The activists said Mukherjee's remarks show a "mistaken understanding" that the people have no role to play in governance and law-making once they have elected their representatives and they have formed a government.
"On January 26, 1950, rickshaw wallas, labourers and poor people became the masters of this country. The Prime Minister and Mukherjee are their servants. It is with the tax paid by them that Mukherjee travels in red-beacon car and runs the air conditioner in his office," activist Arvind Kejriwal told reporters.
Mukherjeee had attacked Hazare and Ramdev accusing the civil society of working to undermine democracy backed by BJP which was using "unconstitutional" methods in the anti-corruption movement.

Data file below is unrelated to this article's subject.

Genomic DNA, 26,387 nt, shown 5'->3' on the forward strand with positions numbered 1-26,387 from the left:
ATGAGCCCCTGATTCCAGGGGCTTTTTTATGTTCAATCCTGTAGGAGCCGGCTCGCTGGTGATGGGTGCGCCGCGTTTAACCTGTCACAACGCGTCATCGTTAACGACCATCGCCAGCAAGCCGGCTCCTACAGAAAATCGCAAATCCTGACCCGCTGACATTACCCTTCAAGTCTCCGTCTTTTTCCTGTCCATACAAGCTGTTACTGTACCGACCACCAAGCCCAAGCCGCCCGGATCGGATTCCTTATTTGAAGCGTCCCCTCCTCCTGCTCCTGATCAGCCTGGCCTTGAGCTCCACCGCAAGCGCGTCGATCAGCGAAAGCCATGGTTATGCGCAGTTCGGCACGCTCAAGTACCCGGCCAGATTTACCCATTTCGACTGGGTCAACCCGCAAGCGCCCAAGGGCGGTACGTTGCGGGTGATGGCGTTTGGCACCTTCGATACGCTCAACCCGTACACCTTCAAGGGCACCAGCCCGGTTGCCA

Kejriwal said the government cannot be a "dictator" for five years on the ground they were elected. "They think that the ruling party is important and no one else. It has become a dictator."
Asked why they were not pulling out of the Lokpal Bill joint drafting commitee as there was so much of mistrust, Kejriwal said they have to work with this. "At least, we can put on record our dissent note," he said.
Taking on Mukherjee for his comments against the civil society that it will become a circus if the committee proceedings are teleivised, lawyer Prashant Bhushan hit back by pointing out that parliamentary proceedings are also telecast.